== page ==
Submitted September 22, 1981.
Decided November 25, 1981. Rehearing Denied December 21, 1981.
Appeal from the District Court of Cascade County. Eighth Judicial District. Hon. Joel G. Roth, Judge presiding.
Hoyt Trieweiler, John Hoyt argued Great Falls, for plaintiff.
Church, Harris, Johnson Williams, Mike Anderson argued, and Cresap S. McCracken argued, Great Falls, for defendants.
In a damage action by a customer who slipped, fell and was injured on business premises, the District Court of Cascade County granted summary judgment to defendants. Plaintiff appeals. We reverse.
On February 25, 1979, a warm February day, Mrs. Cereck and her husband travelled by automobile to the Holiday Village Shopping Center in Great Falls, Montana, to do some shopping at the Albertson's grocery store.
It had snowed in Great Falls prior to February 25 and the snow in the parking lot located north of the Albertson's store had been plowed off the lot and pushed up along the north edge of the store, forming a snow bank several feet high. A passageway had been shoveled through the snowbank to enable pedestrians to walk from the parking lot through the snowbank to the eastern entrance of the Albertson's store.
Mrs. Cereck's husband parked the car immediately west of the shoveled passageway. Mrs. Cereck got out of the car, walked around behind it and approached the passageway. She observed a water-puddle in the passageway and believing she could not step over it, she started over the snowbank to the right side of it. While attempting to so make her way forward, she lost her footing, slipped, fell, and injured her left leg and hip. She was hospitalized for the injuries she sustained in the fall and was unable to work for several months.
Holiday Village Shopping Center was responsible for maintaining the parking lot area. The shopping center's manager was aware that a snowbank existed along the north side of the Albertson's store as a result of the snow plowing activities which had been conducted in the parking lot area. A janitorial service had been hired by the shopping center to keep the shopping center entrances, including the entrance to the Albertson's store, free of ice and snow buildup. This job included cutting passageways through the snowbanks to allow customers access to the store entrances. It also included the removal of water and the spreading of ice melt at the store entrances when necessary. The Albertson's store personnel had also helped maintain the walkways leading to the entrances of the Albertson's store.
The issue on appeal is whether the District Court erred in granting the defendants' motion for summary judgment.
The purpose of the summary judgment procedure is to encourage judicial economy by eliminating unnecessary trials, and it is proper under Rule 56(c), M.R.Civ.P., only when there is no genuine issue of material fact and the moving party is entitled to a judgment as a matter of law. Reaves v. Reinhold (1980), Mont., 615 P.2d 896, 37 St.Rep. 1500.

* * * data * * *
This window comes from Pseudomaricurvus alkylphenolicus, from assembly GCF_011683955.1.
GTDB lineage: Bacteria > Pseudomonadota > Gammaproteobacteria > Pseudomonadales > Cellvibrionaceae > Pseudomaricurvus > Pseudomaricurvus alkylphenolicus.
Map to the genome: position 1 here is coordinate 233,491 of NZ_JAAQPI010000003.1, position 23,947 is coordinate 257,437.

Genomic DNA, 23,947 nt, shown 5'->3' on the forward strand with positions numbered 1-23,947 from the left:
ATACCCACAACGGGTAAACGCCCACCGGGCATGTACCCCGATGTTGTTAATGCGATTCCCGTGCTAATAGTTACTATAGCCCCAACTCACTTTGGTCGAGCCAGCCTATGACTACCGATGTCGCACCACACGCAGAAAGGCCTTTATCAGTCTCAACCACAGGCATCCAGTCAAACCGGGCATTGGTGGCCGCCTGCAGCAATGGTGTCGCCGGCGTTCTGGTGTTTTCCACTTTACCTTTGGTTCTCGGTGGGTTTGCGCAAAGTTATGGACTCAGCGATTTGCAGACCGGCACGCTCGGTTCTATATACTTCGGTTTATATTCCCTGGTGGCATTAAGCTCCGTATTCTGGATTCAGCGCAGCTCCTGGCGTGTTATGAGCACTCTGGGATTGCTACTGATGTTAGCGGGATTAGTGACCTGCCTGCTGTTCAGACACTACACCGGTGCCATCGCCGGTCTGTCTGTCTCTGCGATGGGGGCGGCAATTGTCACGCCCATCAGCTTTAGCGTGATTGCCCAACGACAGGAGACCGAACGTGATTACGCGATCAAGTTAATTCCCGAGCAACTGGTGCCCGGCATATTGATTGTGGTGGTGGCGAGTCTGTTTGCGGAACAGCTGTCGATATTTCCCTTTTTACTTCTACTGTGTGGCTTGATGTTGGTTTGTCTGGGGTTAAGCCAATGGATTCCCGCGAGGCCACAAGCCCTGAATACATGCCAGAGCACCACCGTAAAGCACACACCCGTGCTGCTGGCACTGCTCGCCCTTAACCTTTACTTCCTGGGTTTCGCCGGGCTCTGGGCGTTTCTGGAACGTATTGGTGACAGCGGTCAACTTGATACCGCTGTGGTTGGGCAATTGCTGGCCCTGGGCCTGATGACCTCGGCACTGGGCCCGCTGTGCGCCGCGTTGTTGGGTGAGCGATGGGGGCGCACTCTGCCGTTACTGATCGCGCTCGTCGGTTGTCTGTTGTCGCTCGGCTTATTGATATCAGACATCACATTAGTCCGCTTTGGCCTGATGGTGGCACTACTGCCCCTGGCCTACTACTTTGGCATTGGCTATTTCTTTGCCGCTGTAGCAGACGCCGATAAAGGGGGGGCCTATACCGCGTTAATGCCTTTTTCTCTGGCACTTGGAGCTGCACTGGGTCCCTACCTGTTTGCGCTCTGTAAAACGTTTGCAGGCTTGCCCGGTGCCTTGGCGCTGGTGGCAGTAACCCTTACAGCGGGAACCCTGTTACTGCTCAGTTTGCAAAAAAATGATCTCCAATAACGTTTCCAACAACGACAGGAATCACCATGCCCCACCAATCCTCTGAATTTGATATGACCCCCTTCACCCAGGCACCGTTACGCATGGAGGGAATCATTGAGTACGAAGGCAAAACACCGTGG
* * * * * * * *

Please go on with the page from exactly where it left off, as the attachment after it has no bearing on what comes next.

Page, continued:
It is well established that a party moving for summary judgment has the burden of showing a complete absence of any genuine issue as to all facts deemed material in light of the substantive principles that entitle that party to a judgment as a matter of law. Reaves, supra; Harland v. Anderson (1976), 169 Mont. 447, 548 P.2d 613; Bahm v. Dormanen (1975), 168 Mont. 408, 543 P.2d 379. All reasonable inferences that may be drawn from the offered proof are to be drawn in favor of the party opposing the summary judgment. Reaves, supra; Mally v. Asanovich (1967), 149 Mont. 99, 423 P.2d 294.
When a duty is imposed upon the defendant and the plaintiff's allegations, if proven, would support a finding of a breach of the duty, summary judgment is improper. Rennick v. Hoover (1980), Mont., 606 P.2d 1079, 37 St.Rep. 308.
In Montana the duty imposed upon a property owner depends upon the status of the injured party on the premises. In this case Mrs. Cereck was a business invitee. Montana cases have held that the property owner's duty toward an invitee is to use ordinary care to keep the premises reasonably safe and to warn the invitee of any hidden or lurking dangers; the duty is satisfied if the condition is obvious or actually known. Rennick, supra; Luebeck v. Safeway Stores, Inc. (1968), 152 Mont. 88, 446 P.2d 921. Regedahl v. Safeway Stores, Inc. (1967), 149 Mont. 229, 425 P.2d 335.
Several Montana cases have involved injuries to invitees caused by icy conditions, and this Court has held that there is no liability imposed upon the landowner where the danger created by the elements such as the forming of ice and the falling of snow is universally known or actually known. Rennick, supra; Dunham v. Southside National Bank (1976), 169 Mont. 466, 548 P.2d 1383; Luebeck, supra.